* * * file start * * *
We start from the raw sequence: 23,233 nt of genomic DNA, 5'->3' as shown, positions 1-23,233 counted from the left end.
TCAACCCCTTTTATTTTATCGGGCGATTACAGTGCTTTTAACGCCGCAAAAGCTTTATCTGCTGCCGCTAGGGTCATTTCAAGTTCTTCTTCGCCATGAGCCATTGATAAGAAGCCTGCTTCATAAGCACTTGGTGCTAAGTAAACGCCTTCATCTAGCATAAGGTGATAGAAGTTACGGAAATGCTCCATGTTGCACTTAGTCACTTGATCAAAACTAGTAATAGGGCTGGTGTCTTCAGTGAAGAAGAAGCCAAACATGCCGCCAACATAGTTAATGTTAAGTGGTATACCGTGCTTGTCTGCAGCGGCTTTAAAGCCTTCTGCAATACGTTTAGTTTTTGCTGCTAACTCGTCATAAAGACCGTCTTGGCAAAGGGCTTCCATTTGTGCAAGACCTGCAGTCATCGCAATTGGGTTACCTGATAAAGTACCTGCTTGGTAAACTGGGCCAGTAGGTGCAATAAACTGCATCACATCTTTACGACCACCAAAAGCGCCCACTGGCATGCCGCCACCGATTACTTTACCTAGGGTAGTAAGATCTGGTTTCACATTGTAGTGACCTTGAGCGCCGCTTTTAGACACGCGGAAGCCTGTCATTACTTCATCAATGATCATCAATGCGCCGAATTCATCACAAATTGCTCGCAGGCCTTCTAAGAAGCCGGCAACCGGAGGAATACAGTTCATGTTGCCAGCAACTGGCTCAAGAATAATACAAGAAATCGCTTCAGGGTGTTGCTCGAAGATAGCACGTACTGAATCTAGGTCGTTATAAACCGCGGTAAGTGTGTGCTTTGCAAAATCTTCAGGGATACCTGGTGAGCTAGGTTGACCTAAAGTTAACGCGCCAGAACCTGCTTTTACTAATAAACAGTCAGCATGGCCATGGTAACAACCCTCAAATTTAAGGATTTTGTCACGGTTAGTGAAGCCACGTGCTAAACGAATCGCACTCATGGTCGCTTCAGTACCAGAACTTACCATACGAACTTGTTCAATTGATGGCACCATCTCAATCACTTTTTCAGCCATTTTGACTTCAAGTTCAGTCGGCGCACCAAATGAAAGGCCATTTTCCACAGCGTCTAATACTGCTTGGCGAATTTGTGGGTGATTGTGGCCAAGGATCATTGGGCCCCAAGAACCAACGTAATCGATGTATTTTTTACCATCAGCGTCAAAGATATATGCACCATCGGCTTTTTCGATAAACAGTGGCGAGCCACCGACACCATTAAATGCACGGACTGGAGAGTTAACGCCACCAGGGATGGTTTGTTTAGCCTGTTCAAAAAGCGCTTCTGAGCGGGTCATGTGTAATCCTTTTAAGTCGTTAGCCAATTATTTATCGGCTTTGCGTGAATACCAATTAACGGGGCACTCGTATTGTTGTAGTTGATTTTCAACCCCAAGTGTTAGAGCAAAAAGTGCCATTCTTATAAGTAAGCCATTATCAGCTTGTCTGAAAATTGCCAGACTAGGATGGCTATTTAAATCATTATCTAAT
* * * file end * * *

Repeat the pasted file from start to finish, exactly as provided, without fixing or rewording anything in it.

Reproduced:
We start from the raw sequence: 23,233 nt of genomic DNA, 5'->3' as shown, positions 1-23,233 counted from the left end.
TCAACCCCTTTTATTTTATCGGGCGATTACAGTGCTTTTAACGCCGCAAAAGCTTTATCTGCTGCCGCTAGGGTCATTTCAAGTTCTTCTTCGCCATGAGCCATTGATAAGAAGCCTGCTTCATAAGCACTTGGTGCTAAGTAAACGCCTTCATCTAGCATAAGGTGATAGAAGTTACGGAAATGCTCCATGTTGCACTTAGTCACTTGATCAAAACTAGTAATAGGGCTGGTGTCTTCAGTGAAGAAGAAGCCAAACATGCCGCCAACATAGTTAATGTTAAGTGGTATACCGTGCTTGTCTGCAGCGGCTTTAAAGCCTTCTGCAATACGTTTAGTTTTTGCTGCTAACTCGTCATAAAGACCGTCTTGGCAAAGGGCTTCCATTTGTGCAAGACCTGCAGTCATCGCAATTGGGTTACCTGATAAAGTACCTGCTTGGTAAACTGGGCCAGTAGGTGCAATAAACTGCATCACATCTTTACGACCACCAAAAGCGCCCACTGGCATGCCGCCACCGATTACTTTACCTAGGGTAGTAAGATCTGGTTTCACATTGTAGTGACCTTGAGCGCCGCTTTTAGACACGCGGAAGCCTGTCATTACTTCATCAATGATCATCAATGCGCCGAATTCATCACAAATTGCTCGCAGGCCTTCTAAGAAGCCGGCAACCGGAGGAATACAGTTCATGTTGCCAGCAACTGGCTCAAGAATAATACAAGAAATCGCTTCAGGGTGTTGCTCGAAGATAGCACGTACTGAATCTAGGTCGTTATAAACCGCGGTAAGTGTGTGCTTTGCAAAATCTTCAGGGATACCTGGTGAGCTAGGTTGACCTAAAGTTAACGCGCCAGAACCTGCTTTTACTAATAAACAGTCAGCATGGCCATGGTAACAACCCTCAAATTTAAGGATTTTGTCACGGTTAGTGAAGCCACGTGCTAAACGAATCGCACTCATGGTCGCTTCAGTACCAGAACTTACCATACGAACTTGTTCAATTGATGGCACCATCTCAATCACTTTTTCAGCCATTTTGACTTCAAGTTCAGTCGGCGCACCAAATGAAAGGCCATTTTCCACAGCGTCTAATACTGCTTGGCGAATTTGTGGGTGATTGTGGCCAAGGATCATTGGGCCCCAAGAACCAACGTAATCGATGTATTTTTTACCATCAGCGTCAAAGATATATGCACCATCGGCTTTTTCGATAAACAGTGGCGAGCCACCGACACCATTAAATGCACGGACTGGAGAGTTAACGCCACCAGGGATGGTTTGTTTAGCCTGTTCAAAAAGCGCTTCTGAGCGGGTCATGTGTAATCCTTTTAAGTCGTTAGCCAATTATTTATCGGCTTTGCGTGAATACCAATTAACGGGGCACTCGTATTGTTGTAGTTGATTTTCAACCCCAAGTGTTAGAGCAAAAAGTGCCATTCTTATAAGTAAGCCATTATCAGCTTGTCTGAAAATTGCCAGACTAGGATGGCTATTTAAATCATTATCTAAT